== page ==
So many changes have happened over the course of 2020, and it's expected that even more will come. It's safe to say that there really is no going back to the "normal" we all once knew. The spa industry has been impacted greatly by the events of 2020, and it is also a strong industry that has continued to adapt and endure for what the future might hold.
To learn more about what has changed and is changing, Skin Inc. sat down with Jessica Timberlake, public relations manager for Eminence Organic Skin Care, who discussed some key differences that have happened in the spa industry, what changes to expect in the future and how to help your spa adapt.
Skin Inc. (SI): What key differences are there in the spa now after COVID/quarantine?
Jessica Timberlake (JT): Spas are making strategic plans to open safely. Spa directors and owners are considering the layout of their facility and the services they offer. Personal protective equipment will be part of the spa staff uniform and, in many spas, also available to guests. According to an ISPA study, 60% of spas are offering gloves to staff and guests and 67% are offering masks and temperature checks. The facilities, reception areas, locker rooms and lounge areas are reducing occupancy and have been reorganized to accommodate social distancing protocols. Detailed sanitization protocols have been implemented between treatments and scheduling has added 20 to 30 minutes between each guest to allow for this. Saunas, steam rooms and whirlpools will likely remain closed until further notice.
SI: How has COVID/quarantine impacted the spa industry as a whole?
JT: The spa industry has been dramatically impacted by the pandemic; 99% of spas were closed for quite some time. Not surprisingly, 93% of spas are reporting a “significant” or “detrimental” impact on their business. In the wake of the COVID-19 pandemic, the International Spa Association (ISPA) partnered with PricewaterhouseCoopers to monitor consumer insights, as well as conduct their own surveys of spa operators and spa brands, to understand the measurable impacts on the spa Industry. Using the data gained from this invaluable research, the industry is redefining what a safe spa experience looks like for consumers.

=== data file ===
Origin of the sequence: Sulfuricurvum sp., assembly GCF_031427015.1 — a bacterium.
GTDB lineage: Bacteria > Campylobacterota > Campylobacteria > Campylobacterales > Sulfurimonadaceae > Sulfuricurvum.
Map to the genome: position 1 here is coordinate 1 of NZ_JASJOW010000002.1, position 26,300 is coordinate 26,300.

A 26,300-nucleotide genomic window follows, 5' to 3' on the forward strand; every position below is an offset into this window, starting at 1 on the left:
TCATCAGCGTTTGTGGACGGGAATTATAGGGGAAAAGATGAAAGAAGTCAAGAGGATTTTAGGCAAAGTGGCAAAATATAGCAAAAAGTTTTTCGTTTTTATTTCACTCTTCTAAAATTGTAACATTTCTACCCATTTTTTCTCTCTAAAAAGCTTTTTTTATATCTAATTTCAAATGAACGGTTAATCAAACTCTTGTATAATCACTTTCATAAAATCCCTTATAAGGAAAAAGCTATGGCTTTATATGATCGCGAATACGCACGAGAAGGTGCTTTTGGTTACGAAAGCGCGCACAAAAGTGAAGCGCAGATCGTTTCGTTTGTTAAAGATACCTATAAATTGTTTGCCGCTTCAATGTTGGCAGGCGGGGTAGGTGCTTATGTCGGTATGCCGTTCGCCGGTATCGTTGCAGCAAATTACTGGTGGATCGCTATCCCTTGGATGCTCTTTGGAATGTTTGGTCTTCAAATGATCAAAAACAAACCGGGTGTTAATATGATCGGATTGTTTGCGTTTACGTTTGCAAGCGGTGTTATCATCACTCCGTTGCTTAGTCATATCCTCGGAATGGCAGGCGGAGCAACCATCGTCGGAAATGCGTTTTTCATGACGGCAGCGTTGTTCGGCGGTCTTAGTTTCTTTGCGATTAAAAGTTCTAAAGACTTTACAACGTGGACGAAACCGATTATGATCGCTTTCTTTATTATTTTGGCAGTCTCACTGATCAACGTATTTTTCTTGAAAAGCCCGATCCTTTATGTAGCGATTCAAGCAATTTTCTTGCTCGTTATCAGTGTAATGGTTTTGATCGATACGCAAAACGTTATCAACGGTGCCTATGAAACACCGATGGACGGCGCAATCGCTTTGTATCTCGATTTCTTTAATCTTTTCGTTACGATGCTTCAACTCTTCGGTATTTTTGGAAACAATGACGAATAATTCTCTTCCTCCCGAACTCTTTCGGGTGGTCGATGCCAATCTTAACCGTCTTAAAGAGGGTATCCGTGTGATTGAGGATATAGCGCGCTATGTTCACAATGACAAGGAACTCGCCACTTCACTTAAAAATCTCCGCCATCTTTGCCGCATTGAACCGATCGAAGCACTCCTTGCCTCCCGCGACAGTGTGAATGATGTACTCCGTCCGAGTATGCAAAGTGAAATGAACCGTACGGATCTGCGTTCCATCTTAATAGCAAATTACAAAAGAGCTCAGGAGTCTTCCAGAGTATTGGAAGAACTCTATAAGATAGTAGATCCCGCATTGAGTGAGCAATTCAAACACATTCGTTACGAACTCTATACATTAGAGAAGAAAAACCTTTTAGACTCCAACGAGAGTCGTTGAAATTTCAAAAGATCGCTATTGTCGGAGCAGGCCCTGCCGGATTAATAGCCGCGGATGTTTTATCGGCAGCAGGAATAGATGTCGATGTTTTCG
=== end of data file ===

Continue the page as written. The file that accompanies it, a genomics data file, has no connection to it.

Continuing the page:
SI: What advice would you give a spa professional getting ready to reopen?
JT: Despite all the changes, you still have the ability to provide a comfortable environment for your clients. Clients may ask more questions or need more TLC to ensure they’re comfortable every step of the way.
SI: If spas are not ready or permitted to reopen yet, what can they do to still make a profit?
There are different options to continue making a profit for businesses who are unable to reopen, including:
Offer curbside pickup. Encourage your clients to continue placing orders and deliver their products to them curbside (your spa or their home), allowing for adequate social distancing.
Facial In A Box. Create facial protocols with instructions for your clients to follow while at home. Consider creating a product bundle for each skin type.
Provide individual virtual consultations. Set up video calls with your clients to answer questions about their skin care needs and home care routines.
Ramp up your social media. Evaluate your social media presence, particularly on Facebook and Instagram. Ask your clients to leave you a review on Google or Yelp! Kick off a social media contest. Remaining sensitive to current conversations on social media is crucial, but your clients are still seeking ways to keep their skin healthy. Plan a social media promotion that may include a free gift with purchase, prize or raffle.
Run a gift card promotion. Remind clients that you offer gift cards. This will help bring in revenue now as well as traffic through the door in the future.
Retailing services such as affiliate links. Connect with your vendors and find out if they offer an affiliate link program, and what the rebate percentage is to spas. Affiliate links are a simple way for spas to benefit from online sales without needing to create their own online shop. You simply provide the affiliate link to your clients, your clients shop online (on the product line’s website), and the spa receives a portion of the sale.